Monday, December 1, 2008
An old post for a sad day
It's World AIDS day, and, as I often do even without this official marking of our losses, I'm thinking of all the friends I've lost to AIDS. Above is the section of the AIDS quilt that has my friend Micah Sabraw's name on it. He was an early death, and his was one of the first names on the AIDS quilt. But before that, he was small, lithe, and beautiful - with dark eyes and dark curly hair. He had perfect manners- writing thank you notes after any little thing you did for him - and a tender, generous heart. I was a devastated stray straight girl at the shattered end of a poisonous relationship. He took me under his wing, took me to clubs where I could dance my grief away with gorgeous men who would never hurt me. I felt so cossetted and cared for, so safe. I wish that it had been as safe for him. But how could anyone, in those heady days in San Francisco, know what was coming, what was already there? I remember standing with him at the top of Castro Street one evening. He turned to me and said, "Poor thing, you have to worry about getting pregnant when you have sex. I don't have to worry about anything!" He was a gleeful child set free in a candy shop, in love with his amazing luck at being a lovely man in that time and that place.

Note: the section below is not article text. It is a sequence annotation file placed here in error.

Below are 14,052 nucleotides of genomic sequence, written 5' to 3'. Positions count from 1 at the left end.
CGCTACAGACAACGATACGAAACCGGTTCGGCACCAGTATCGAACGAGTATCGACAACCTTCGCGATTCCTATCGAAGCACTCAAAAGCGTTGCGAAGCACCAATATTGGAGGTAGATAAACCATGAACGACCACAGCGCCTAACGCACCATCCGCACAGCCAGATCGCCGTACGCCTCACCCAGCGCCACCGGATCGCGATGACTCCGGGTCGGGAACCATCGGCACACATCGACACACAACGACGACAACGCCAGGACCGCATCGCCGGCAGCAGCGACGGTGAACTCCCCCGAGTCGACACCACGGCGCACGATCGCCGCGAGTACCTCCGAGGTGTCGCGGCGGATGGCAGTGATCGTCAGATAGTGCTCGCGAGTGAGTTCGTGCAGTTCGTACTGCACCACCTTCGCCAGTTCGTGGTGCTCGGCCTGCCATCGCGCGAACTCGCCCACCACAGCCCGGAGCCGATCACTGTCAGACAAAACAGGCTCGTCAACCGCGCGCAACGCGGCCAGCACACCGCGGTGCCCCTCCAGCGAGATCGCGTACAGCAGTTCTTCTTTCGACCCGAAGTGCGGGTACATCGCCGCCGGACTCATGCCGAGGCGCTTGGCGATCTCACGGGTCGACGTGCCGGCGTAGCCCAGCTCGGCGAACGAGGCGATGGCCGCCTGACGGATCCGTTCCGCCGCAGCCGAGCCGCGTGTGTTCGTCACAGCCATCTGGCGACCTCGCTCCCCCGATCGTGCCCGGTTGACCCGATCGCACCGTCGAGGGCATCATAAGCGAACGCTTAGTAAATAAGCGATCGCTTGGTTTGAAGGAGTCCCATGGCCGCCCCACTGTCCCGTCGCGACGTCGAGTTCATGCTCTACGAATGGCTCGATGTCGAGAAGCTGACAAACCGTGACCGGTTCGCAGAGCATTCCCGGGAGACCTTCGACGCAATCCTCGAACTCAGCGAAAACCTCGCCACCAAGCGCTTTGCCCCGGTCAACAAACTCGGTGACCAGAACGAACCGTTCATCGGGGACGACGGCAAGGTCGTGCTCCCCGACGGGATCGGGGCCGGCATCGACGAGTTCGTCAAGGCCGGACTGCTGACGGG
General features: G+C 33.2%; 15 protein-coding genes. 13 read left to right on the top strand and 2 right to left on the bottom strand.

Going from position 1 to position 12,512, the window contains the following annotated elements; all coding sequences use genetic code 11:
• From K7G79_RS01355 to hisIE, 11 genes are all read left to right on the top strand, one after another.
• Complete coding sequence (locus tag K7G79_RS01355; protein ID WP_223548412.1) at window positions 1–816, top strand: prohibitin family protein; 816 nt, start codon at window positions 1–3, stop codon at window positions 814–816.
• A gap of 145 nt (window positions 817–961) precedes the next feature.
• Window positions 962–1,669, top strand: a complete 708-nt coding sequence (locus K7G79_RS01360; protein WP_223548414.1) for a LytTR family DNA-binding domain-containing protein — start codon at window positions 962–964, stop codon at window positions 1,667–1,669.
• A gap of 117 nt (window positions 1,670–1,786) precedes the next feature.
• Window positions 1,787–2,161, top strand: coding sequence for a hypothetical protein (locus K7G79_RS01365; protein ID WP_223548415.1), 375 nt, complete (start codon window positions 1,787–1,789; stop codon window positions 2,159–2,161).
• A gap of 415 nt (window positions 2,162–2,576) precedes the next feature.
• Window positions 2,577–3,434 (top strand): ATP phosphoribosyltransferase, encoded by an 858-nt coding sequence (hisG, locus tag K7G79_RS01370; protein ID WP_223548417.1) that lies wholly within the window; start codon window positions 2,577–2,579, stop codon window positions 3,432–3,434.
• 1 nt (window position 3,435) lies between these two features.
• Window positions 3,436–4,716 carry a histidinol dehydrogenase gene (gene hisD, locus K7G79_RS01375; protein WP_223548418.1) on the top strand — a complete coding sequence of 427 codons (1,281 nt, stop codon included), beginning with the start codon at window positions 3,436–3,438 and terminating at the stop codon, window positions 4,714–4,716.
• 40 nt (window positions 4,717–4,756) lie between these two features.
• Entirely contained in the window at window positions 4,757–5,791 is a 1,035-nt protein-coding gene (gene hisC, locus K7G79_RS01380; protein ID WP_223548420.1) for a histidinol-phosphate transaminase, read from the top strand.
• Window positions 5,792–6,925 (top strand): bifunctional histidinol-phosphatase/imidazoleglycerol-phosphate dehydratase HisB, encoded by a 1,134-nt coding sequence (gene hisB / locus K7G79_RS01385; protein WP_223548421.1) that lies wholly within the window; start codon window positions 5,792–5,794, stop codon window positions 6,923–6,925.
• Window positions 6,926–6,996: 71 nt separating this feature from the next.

I like to imagine him, now, as an old married man. Perhaps he finally settled down with that hunky French flight attendant he had the on-again-off-again relationship with. They'd live in Paris (Micah spoke beautiful French), but have a pied-a-terre in San Francisco. We would have drifted, because of geography, into only intermitent touch. But I would have visited him on my recent trip to Paris. He would have had me over to his gorgeous apartment in the Marais, for a coffee, with pastries which he bought at the "best little patisserie in Paris." I would have showed him pictures of my kids. He'd have a little dog. And we'd say things like, "Do you remember that time that silly boy got us into Studio 54 by driving us all up in his daddy's limo and yelling to the bouncer, 'We came in a limo! We came in a limo!" He'd say, "Darling, feminism is great but I'm so glad you finally threw in the towel and dyed your hair! The grey made you look ancient." He'd still look almost exactly the way he did thirty years ago. Me, not so much. But, in the way of old friends, when he saw me, he'd see the young, messed up, lovely girl I was so long ago, and I'd see the young man, off his leash in a world where he was accepted fully for the first time, and full to the brim with the drama and bliss of it all. We'd carry each other in memory through time. Instead, I carry us both, alone. So Micah, this is In Adorium (adoring memorium) to you. I wish we were dancing still. xoxoxo